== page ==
Academic journal article African Studies Quarterly

Introduction: China-Africa Relations: Theoretical and Practical Perspectives on African "Migrants" in China

Academic journal article African Studies Quarterly

Introduction: China-Africa Relations: Theoretical and Practical Perspectives on African "Migrants" in China

Article excerpt

This is a special issue of the African Studies Quarterly, and the second issue of this publication devoted entirely to China-Africa relations. The first issue examined China and Africa's political and economic relationships and media strategies. Ten invited scholars examined the major issues in this relationship, at multiple levels, from medium and small businesses to petty traders. The themes examined included the role of African agency in China-Africa discourse; micro-practices embedded in China's foreign policy towards Africa; the capacity and challenges faced by African states in their efforts to moderate that relationship; and how African states have shaped this engagement. The issue (Vol. 16, Issue 3-4, December 2016) was titled: "China-Africa Relations: Political and Economic Engagement and Media Strategies." (1)

As Chinese investments continue to grow in all sectors in many African countries they bring with them increased numbers of Chinese citizens on the continent. The number of Chinese people in Africa was estimated at one million by 2014. (2) The Annual Report on Overseas Chinese found that the number of Chinese immigrants in Africa had risen sevenfold over the last two decades and was estimated at 1.1 million in 2012. (3) At the 2015 Forum on China Africa Cooperation (FOCAC) held in Johannesburg, China promised to triple its investment in Africa from twenty billion dollars in 2012 to sixty billion in 2015. (4)

This increased investment has led to a higher Chinese presence in Africa and also fueled travel by more Africans to China. The contributors to this issue focus on the African presence in China from both pragmatic and theoretical perspectives. The writers are a diverse group, selected based on their disciplinary specialization and national background. They include a Ghanaian scholar, Adams Bodomo, who has conducted extensive research on Africans in China; a Norwegian scholar, Heidi Ostbo Haugen, who has studied the history of African traders in China; and two Chinese scholars, Li Anshan and Dong Niu, who have studied the history of Africans in China and theorized about the future of their presence in that country. Together, the set of articles broadly examine the situation of Africans in China, from students to African traders and brokers in the commercial hub of Guangzhou in south China. Each of the authors has conducted extensive research on Africans in China, and they contribute the unique theoretical perspectives of their disciplines.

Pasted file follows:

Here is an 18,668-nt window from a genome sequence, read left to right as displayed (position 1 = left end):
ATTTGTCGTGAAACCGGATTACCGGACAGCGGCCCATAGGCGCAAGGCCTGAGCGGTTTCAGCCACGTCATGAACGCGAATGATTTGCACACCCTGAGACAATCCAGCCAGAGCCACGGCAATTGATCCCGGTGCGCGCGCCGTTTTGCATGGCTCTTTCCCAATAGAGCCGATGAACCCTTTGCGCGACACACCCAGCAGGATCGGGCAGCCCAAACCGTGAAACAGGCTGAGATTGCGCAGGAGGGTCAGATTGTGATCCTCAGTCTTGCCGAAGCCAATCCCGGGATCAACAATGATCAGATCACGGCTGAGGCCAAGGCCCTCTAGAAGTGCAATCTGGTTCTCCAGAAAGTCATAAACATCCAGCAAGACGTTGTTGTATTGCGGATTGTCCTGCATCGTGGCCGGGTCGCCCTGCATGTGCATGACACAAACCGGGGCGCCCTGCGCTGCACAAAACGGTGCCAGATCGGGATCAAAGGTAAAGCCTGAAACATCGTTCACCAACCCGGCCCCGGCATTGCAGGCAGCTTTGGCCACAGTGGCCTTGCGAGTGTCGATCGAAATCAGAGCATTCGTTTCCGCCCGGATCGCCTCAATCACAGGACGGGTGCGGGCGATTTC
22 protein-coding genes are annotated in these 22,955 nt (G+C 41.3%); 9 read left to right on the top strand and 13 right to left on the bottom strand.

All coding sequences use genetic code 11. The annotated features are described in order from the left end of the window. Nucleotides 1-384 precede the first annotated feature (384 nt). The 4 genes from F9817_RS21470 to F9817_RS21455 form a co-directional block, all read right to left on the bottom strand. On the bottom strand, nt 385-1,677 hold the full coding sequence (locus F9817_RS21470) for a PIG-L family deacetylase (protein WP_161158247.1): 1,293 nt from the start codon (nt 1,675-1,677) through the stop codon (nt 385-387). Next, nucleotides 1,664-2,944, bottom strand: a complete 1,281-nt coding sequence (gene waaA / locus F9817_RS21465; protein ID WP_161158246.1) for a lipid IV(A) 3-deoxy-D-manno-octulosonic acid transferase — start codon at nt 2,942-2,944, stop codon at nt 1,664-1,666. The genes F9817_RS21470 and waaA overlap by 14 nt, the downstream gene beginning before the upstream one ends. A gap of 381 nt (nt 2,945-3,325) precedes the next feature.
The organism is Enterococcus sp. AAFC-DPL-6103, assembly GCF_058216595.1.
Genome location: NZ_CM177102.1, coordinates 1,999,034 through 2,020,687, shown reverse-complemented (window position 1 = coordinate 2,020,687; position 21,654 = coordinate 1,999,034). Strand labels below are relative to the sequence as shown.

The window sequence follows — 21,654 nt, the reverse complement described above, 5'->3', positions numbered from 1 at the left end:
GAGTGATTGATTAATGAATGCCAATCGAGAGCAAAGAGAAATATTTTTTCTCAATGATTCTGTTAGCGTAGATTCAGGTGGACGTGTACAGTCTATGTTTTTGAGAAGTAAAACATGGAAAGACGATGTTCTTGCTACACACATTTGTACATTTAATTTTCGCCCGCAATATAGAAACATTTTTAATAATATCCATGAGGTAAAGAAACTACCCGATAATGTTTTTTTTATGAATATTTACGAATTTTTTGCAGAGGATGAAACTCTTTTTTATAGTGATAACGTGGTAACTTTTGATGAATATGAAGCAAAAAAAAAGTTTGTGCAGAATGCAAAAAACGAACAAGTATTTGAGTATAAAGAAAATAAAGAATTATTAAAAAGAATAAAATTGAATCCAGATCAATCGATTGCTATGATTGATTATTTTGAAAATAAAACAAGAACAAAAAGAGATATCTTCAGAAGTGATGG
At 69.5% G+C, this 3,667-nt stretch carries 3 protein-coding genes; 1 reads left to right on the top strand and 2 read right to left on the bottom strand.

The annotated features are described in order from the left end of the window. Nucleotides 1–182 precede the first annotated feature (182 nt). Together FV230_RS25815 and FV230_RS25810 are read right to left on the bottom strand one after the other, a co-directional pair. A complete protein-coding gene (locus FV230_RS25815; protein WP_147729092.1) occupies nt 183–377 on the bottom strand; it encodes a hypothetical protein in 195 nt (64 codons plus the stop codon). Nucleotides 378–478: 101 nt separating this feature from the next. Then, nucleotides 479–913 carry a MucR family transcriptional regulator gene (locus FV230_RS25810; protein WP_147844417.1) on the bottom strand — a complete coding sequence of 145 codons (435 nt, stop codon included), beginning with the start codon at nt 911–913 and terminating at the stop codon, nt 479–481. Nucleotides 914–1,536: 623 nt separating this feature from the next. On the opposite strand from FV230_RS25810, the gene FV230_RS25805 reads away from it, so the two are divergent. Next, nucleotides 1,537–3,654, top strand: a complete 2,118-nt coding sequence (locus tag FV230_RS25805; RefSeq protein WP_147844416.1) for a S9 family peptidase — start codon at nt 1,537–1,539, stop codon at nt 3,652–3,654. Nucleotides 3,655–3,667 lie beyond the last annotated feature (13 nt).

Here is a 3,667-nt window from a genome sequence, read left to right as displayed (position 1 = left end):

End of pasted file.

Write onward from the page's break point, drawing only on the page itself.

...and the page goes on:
Their articles address the following questions: What is the driving factor behind the flow of Africans to China? What have been the complexities of their experiences there? How are they dealing with the challenges of living and working there? What is the appropriate classification of the Africans in China?

Africans as Students

Li Anshan provides a thorough history of African students who form the second largest African diaspora community in China. He argues that while there may be some debate as to whether the students may be classified as immigrants, their existence and interaction with Chinese people has expanded China-Africa relations and the Chinese people's understanding of Africa. While much scholarship has focused on African traders in China, very little scholarship has been conducted on African students there.

Li Anshan is one of the first to provide a historical overview, from the 1960s to the present, including the political context, how African students have been perceived, and their impact on the Chinese political and cultural landscape. Li's study shows how African students have impacted cooperation between Africa and China and contributed to the cultural exchange and internationalization of China's universities. The article articulates the social issues that African students have endured, including racial attitudes and prejudice, and discusses their social adaptation and the evolution of China's international policies towards Africa and Africans. …

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